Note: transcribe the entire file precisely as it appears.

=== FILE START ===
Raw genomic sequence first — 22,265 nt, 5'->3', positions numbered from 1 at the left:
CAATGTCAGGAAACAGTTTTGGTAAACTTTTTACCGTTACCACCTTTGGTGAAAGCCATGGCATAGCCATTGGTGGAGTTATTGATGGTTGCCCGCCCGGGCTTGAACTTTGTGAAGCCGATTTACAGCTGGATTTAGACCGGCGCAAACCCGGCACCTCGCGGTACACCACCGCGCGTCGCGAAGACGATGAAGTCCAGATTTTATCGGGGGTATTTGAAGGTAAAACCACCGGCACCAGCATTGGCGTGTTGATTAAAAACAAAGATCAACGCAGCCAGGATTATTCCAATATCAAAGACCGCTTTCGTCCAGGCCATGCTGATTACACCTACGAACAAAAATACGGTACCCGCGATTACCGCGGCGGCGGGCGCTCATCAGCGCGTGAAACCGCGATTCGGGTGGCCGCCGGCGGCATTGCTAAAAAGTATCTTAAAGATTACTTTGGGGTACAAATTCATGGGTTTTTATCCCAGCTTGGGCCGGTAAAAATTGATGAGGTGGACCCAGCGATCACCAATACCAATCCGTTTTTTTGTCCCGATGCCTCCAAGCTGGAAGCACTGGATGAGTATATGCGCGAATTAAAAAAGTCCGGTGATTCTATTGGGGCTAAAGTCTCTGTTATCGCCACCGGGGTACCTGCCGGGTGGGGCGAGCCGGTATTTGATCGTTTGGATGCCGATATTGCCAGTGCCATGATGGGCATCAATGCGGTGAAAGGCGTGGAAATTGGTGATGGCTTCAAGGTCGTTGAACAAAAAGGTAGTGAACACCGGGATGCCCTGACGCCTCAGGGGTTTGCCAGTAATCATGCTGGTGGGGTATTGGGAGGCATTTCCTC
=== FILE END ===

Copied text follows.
Raw genomic sequence first — 22,265 nt, 5'->3', positions numbered from 1 at the left:
CAATGTCAGGAAACAGTTTTGGTAAACTTTTTACCGTTACCACCTTTGGTGAAAGCCATGGCATAGCCATTGGTGGAGTTATTGATGGTTGCCCGCCCGGGCTTGAACTTTGTGAAGCCGATTTACAGCTGGATTTAGACCGGCGCAAACCCGGCACCTCGCGGTACACCACCGCGCGTCGCGAAGACGATGAAGTCCAGATTTTATCGGGGGTATTTGAAGGTAAAACCACCGGCACCAGCATTGGCGTGTTGATTAAAAACAAAGATCAACGCAGCCAGGATTATTCCAATATCAAAGACCGCTTTCGTCCAGGCCATGCTGATTACACCTACGAACAAAAATACGGTACCCGCGATTACCGCGGCGGCGGGCGCTCATCAGCGCGTGAAACCGCGATTCGGGTGGCCGCCGGCGGCATTGCTAAAAAGTATCTTAAAGATTACTTTGGGGTACAAATTCATGGGTTTTTATCCCAGCTTGGGCCGGTAAAAATTGATGAGGTGGACCCAGCGATCACCAATACCAATCCGTTTTTTTGTCCCGATGCCTCCAAGCTGGAAGCACTGGATGAGTATATGCGCGAATTAAAAAAGTCCGGTGATTCTATTGGGGCTAAAGTCTCTGTTATCGCCACCGGGGTACCTGCCGGGTGGGGCGAGCCGGTATTTGATCGTTTGGATGCCGATATTGCCAGTGCCATGATGGGCATCAATGCGGTGAAAGGCGTGGAAATTGGTGATGGCTTCAAGGTCGTTGAACAAAAAGGTAGTGAACACCGGGATGCCCTGACGCCTCAGGGGTTTGCCAGTAATCATGCTGGTGGGGTATTGGGAGGCATTTCCTC